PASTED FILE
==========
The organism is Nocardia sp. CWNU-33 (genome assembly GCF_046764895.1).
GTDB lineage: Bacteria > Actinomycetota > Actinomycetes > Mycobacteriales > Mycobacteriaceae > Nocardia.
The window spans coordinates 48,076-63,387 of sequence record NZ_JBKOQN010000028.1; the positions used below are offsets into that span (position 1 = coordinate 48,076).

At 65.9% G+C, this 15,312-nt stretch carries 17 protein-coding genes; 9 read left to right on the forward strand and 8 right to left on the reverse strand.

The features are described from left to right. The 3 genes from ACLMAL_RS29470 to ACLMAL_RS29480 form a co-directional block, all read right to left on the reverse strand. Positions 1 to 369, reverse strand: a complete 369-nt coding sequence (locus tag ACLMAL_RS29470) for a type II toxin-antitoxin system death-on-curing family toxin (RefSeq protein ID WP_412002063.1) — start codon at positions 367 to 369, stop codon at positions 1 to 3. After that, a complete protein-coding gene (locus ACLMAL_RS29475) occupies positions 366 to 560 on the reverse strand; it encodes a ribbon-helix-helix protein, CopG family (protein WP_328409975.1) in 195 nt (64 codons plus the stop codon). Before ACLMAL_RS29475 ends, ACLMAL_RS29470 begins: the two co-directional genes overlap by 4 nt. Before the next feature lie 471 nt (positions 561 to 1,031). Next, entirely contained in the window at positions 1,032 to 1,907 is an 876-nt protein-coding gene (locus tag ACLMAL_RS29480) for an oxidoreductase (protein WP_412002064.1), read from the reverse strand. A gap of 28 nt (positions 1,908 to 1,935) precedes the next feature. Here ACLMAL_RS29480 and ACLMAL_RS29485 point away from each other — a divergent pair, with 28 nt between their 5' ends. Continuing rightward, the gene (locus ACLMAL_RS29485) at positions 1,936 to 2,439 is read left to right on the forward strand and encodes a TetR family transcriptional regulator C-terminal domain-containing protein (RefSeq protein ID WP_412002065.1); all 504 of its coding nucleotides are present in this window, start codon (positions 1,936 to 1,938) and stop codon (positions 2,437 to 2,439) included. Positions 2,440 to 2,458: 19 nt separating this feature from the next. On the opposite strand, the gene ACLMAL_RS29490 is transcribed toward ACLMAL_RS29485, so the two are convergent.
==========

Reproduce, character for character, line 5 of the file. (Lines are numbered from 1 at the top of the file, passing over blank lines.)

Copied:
The features are described from left to right. The 3 genes from ACLMAL_RS29470 to ACLMAL_RS29480 form a co-directional block, all read right to left on the reverse strand. Positions 1 to 369, reverse strand: a complete 369-nt coding sequence (locus tag ACLMAL_RS29470) for a type II toxin-antitoxin system death-on-curing family toxin (RefSeq protein ID WP_412002063.1) — start codon at positions 367 to 369, stop codon at positions 1 to 3. After that, a complete protein-coding gene (locus ACLMAL_RS29475) occupies positions 366 to 560 on the reverse strand; it encodes a ribbon-helix-helix protein, CopG family (protein WP_328409975.1) in 195 nt (64 codons plus the stop codon). Before ACLMAL_RS29475 ends, ACLMAL_RS29470 begins: the two co-directional genes overlap by 4 nt. Before the next feature lie 471 nt (positions 561 to 1,031). Next, entirely contained in the window at positions 1,032 to 1,907 is an 876-nt protein-coding gene (locus tag ACLMAL_RS29480) for an oxidoreductase (protein WP_412002064.1), read from the reverse strand. A gap of 28 nt (positions 1,908 to 1,935) precedes the next feature. Here ACLMAL_RS29480 and ACLMAL_RS29485 point away from each other — a divergent pair, with 28 nt between their 5' ends. Continuing rightward, the gene (locus ACLMAL_RS29485) at positions 1,936 to 2,439 is read left to right on the forward strand and encodes a TetR family transcriptional regulator C-terminal domain-containing protein (RefSeq protein ID WP_412002065.1); all 504 of its coding nucleotides are present in this window, start codon (positions 1,936 to 1,938) and stop codon (positions 2,437 to 2,439) included. Positions 2,440 to 2,458: 19 nt separating this feature from the next. On the opposite strand, the gene ACLMAL_RS29490 is transcribed toward ACLMAL_RS29485, so the two are convergent.